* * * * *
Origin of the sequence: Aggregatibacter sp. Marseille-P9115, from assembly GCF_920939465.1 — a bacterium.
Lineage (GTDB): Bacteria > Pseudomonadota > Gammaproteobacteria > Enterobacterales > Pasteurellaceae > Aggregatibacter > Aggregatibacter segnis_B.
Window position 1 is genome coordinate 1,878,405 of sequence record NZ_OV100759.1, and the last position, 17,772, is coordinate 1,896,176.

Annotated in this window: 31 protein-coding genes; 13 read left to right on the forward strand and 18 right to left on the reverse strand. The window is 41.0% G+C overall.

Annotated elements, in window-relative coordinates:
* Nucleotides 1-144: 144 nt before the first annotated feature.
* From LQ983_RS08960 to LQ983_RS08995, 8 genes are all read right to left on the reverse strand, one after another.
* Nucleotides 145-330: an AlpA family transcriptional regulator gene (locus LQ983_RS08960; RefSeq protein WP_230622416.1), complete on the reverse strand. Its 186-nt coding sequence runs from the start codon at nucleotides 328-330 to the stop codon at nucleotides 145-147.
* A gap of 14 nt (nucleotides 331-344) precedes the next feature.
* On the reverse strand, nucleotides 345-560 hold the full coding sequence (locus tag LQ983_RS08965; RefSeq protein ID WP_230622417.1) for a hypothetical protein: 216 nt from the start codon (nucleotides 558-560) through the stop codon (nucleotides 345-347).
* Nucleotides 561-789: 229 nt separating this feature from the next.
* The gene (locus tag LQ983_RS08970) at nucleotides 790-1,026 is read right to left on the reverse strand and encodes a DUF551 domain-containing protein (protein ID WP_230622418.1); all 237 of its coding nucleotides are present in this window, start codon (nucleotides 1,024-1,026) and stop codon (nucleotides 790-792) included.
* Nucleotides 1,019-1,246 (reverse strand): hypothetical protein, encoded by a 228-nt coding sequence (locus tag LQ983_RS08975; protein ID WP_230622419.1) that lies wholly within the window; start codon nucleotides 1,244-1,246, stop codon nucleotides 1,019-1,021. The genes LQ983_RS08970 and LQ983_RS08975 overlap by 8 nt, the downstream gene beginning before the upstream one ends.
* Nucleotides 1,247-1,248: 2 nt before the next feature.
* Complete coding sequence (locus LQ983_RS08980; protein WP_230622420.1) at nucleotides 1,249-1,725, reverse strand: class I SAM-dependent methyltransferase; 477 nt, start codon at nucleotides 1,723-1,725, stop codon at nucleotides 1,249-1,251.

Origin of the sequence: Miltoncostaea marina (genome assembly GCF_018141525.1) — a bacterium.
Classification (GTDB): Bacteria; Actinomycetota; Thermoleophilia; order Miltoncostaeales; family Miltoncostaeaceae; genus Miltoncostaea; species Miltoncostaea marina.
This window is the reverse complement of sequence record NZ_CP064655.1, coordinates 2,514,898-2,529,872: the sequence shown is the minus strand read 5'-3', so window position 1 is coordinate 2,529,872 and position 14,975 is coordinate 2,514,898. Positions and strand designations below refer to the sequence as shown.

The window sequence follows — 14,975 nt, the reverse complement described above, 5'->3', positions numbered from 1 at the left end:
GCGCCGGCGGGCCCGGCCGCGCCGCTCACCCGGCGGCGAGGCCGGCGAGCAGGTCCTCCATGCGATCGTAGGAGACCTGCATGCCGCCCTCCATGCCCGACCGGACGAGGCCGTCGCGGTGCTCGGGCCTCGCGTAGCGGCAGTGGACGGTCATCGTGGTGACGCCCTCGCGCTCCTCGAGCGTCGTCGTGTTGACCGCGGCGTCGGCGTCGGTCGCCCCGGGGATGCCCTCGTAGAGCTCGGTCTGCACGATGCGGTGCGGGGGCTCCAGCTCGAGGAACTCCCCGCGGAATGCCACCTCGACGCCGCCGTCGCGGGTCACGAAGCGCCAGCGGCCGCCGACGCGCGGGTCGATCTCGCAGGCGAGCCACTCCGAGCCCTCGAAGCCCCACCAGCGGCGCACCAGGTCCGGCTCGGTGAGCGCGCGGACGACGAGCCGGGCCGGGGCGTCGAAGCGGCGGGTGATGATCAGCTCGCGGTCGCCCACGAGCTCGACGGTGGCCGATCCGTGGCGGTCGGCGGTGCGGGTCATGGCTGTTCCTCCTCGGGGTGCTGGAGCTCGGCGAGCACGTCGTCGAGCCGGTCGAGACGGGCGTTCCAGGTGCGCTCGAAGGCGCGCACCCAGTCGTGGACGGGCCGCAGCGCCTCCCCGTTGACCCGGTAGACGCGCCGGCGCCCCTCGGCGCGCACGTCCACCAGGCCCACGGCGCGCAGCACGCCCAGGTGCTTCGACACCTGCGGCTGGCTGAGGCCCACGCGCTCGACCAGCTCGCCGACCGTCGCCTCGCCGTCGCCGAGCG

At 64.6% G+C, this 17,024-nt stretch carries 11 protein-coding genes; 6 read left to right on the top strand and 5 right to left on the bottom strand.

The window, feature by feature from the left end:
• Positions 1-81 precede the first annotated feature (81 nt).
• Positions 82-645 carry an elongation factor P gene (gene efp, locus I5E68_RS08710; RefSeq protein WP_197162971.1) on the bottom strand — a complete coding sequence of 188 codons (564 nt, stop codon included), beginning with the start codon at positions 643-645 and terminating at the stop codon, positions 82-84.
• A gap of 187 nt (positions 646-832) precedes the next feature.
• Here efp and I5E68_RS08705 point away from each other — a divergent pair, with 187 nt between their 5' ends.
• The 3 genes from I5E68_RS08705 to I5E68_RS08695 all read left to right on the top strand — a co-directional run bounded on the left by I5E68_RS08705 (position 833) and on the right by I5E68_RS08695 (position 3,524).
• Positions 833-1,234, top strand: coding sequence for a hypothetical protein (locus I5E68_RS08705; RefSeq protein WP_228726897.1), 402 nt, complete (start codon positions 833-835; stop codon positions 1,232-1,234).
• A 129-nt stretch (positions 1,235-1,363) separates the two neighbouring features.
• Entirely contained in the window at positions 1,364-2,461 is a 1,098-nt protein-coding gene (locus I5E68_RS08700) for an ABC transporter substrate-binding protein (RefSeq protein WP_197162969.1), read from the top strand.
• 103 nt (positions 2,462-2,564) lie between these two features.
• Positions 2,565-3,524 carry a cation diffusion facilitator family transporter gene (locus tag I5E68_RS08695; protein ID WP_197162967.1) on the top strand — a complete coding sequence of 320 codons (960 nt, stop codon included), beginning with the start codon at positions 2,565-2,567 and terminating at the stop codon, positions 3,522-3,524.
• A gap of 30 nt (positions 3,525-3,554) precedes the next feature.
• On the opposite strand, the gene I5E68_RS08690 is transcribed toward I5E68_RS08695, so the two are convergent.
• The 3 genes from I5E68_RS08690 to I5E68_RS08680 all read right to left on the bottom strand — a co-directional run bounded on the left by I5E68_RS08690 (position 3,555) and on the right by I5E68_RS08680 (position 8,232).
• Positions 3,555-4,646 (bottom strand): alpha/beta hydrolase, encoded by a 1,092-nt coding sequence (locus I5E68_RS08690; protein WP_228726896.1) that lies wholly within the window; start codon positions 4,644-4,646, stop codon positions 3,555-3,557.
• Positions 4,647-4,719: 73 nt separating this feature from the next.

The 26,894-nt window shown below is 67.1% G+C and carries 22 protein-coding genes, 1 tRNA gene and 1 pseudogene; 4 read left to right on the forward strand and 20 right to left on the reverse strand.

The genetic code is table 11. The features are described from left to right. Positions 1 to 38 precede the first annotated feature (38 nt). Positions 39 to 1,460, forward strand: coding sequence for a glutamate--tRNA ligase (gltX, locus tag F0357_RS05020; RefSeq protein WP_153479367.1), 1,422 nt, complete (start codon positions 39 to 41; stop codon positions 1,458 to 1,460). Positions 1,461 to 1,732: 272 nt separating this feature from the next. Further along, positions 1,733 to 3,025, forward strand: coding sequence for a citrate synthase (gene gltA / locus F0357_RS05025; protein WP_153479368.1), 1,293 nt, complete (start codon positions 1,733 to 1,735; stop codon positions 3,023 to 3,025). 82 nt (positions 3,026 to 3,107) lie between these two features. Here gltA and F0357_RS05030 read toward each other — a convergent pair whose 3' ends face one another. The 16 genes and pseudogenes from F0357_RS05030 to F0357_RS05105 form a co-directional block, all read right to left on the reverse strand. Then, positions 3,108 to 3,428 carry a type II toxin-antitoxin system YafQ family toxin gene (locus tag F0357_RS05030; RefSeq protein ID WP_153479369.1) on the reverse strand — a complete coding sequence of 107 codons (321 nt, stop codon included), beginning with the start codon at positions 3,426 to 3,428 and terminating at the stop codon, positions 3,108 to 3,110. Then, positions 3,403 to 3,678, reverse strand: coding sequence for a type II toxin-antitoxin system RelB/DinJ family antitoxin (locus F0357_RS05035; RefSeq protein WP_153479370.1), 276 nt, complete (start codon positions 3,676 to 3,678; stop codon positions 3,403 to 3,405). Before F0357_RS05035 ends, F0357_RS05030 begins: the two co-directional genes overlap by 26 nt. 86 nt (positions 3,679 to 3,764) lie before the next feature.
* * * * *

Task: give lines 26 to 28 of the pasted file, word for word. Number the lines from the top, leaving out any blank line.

• Here efp and I5E68_RS08705 point away from each other — a divergent pair, with 187 nt between their 5' ends.
• The 3 genes from I5E68_RS08705 to I5E68_RS08695 all read left to right on the top strand — a co-directional run bounded on the left by I5E68_RS08705 (position 833) and on the right by I5E68_RS08695 (position 3,524).
• Positions 833-1,234, top strand: coding sequence for a hypothetical protein (locus I5E68_RS08705; RefSeq protein WP_228726897.1), 402 nt, complete (start codon positions 833-835; stop codon positions 1,232-1,234).